Welcome to the weirdest start to a show! Yeah, we talk a lot about whether or not we can teach practically anyone to be a great photographer, but we need to get past Tony’s gout and whether it’s more painful than childbirth. Rick and Rob, having experienced neither, can only sit back and make smart-ass comments. But hey, we’re good at that.
The guys get into the whole question about what makes a great photographer and whether or not that’s something you can actually teach. We can certainly learn technical details and techniques, but that’s only half of the photographic equation. The other half is about vision, creativity, and style.
How can we teach?
In today’s episode, we use a lot of cooking references because it’s totally applicable. Rick went to cooking school and learned to be a chef; not because he learned to follow a recipe, but because he was given the information to develop his own recipes. But, if he didn’t have the character type to know how to use that information, he’d be stuck with a bunch of lessons that he would never be able to use.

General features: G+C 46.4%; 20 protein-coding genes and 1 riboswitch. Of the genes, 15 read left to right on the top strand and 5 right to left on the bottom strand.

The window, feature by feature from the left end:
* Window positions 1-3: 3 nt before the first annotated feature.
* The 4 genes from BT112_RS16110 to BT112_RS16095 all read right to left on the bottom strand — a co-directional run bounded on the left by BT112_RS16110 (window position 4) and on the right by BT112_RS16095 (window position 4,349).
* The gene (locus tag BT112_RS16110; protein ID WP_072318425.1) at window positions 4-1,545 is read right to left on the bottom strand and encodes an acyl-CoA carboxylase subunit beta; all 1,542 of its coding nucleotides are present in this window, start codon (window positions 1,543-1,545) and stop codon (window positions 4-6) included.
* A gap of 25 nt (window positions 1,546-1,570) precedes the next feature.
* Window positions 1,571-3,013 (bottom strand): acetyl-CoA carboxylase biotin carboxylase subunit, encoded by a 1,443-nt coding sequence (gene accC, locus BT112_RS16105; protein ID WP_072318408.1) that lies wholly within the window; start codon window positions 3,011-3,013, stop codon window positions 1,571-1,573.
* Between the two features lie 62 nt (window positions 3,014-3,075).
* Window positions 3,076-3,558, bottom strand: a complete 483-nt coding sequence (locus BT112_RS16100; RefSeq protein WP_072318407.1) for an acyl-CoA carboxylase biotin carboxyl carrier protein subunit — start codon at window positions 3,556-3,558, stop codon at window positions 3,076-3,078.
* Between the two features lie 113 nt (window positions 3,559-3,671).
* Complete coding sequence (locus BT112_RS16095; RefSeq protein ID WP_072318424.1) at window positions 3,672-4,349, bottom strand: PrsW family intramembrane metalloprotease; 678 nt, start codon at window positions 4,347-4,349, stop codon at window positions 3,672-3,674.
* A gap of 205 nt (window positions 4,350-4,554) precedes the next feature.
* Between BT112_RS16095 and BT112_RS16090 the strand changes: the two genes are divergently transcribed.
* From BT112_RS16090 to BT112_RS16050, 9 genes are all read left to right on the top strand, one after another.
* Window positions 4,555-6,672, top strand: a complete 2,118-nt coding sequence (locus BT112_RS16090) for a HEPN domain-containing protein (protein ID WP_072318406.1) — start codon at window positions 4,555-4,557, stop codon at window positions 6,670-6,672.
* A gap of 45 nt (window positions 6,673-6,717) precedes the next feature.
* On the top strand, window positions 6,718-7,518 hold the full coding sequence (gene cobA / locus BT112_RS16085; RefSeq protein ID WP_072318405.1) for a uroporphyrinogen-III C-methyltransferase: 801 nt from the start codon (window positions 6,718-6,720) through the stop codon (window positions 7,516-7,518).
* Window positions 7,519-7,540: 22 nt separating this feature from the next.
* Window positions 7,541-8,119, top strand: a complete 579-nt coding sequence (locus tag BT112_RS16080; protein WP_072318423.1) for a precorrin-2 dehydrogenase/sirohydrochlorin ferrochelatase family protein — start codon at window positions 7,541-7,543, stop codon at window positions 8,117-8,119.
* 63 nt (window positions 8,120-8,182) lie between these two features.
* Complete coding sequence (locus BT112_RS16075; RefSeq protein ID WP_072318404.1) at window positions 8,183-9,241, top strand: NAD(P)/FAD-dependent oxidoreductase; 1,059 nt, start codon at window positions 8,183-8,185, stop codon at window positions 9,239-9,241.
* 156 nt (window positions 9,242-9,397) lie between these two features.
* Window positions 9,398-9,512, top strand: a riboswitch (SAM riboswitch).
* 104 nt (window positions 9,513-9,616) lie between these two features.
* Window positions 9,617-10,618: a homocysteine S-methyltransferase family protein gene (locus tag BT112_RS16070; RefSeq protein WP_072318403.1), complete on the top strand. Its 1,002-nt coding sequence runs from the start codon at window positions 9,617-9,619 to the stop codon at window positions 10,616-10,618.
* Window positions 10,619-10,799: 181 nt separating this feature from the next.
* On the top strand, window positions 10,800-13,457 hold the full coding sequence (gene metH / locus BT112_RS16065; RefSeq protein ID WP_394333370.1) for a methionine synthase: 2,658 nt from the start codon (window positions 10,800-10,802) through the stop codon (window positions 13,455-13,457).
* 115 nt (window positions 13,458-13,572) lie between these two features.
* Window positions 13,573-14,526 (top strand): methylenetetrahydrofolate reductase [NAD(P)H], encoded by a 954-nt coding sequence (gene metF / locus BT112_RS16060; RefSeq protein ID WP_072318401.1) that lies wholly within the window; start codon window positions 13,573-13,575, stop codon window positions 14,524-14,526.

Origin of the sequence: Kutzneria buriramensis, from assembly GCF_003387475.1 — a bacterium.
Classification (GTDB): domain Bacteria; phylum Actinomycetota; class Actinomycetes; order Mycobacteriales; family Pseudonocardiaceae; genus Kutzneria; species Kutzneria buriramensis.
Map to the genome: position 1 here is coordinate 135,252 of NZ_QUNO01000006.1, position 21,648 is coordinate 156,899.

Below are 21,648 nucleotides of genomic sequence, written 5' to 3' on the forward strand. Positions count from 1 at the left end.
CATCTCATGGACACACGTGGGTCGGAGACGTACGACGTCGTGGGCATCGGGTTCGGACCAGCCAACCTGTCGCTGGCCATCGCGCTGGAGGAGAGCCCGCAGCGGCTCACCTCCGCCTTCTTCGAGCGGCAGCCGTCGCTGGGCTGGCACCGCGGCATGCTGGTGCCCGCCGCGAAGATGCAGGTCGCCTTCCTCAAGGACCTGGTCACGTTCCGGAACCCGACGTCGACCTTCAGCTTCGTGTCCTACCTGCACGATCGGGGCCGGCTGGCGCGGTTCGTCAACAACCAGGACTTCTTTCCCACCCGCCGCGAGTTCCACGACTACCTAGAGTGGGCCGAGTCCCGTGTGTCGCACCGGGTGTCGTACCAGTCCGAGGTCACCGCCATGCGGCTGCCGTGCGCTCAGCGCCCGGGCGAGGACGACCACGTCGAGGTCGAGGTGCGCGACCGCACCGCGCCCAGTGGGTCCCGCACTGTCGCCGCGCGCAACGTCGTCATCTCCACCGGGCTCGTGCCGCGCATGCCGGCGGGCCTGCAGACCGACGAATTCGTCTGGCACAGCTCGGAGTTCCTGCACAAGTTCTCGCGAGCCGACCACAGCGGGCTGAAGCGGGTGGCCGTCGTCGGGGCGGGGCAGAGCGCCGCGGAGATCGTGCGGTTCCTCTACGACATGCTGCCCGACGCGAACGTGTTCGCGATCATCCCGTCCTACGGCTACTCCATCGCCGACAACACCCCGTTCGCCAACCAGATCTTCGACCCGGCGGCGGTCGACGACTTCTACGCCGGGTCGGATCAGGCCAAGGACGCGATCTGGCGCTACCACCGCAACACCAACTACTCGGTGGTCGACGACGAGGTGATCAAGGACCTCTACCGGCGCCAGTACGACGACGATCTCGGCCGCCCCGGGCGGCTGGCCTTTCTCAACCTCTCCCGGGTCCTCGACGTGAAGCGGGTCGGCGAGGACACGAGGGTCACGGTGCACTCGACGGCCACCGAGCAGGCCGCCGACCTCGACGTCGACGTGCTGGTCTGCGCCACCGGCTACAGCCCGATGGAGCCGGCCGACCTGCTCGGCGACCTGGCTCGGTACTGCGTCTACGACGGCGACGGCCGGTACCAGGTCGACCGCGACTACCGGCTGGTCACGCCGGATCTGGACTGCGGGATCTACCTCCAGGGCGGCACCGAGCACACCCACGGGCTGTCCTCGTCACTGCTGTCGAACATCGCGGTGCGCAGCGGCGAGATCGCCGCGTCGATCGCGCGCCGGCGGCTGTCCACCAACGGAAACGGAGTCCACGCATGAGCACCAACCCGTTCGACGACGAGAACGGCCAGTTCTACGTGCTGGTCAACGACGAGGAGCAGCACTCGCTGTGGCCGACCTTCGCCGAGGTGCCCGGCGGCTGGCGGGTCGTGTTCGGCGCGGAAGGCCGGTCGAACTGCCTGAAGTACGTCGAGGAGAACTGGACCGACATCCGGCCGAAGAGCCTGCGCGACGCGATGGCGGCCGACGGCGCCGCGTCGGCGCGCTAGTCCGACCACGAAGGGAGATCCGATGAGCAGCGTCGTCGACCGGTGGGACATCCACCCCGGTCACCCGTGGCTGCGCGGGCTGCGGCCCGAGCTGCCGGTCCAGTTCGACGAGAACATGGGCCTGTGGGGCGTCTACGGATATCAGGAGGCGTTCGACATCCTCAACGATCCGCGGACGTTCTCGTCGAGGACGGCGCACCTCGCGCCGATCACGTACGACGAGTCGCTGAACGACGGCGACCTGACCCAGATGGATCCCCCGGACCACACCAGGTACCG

Yeah, we can teach people great techniques, we can teach people to learn the technical aspects of their gear, but if a person isn’t a photographer at the start of their career then they won’t be a photographer at the end of their career. In other words, you are or you’re not and, if you are, then the tools and techniques you learn will help you evolve.
What can we teach?
All of the how-to, one-day classes are pretty much technique-based. From the lesser quality “stand here, set your camera to this, and then shoot” to the better quality classes where you are taught why you set your camera to particular settings, we still just teach technique. For Rob, the question becomes one of ‘how can we teach the abstract qualities that classes miss?’
How can we develop photographers into the artists they were meant to be?
Maybe we can teach people how to free up their creativity once more. Remember when you were 8 and you could draw the coolest looking dinosaur in a jungle? Perhaps we can teach people to find that within themselves again…
We look at an excellent food photographer, Helen Grace Ventura Thompson. Her work on photographing the final meals from death row is one of the most poignant fine art sets that we’ve seen.
Tony brings up his favorite street artist from England, Banksy.
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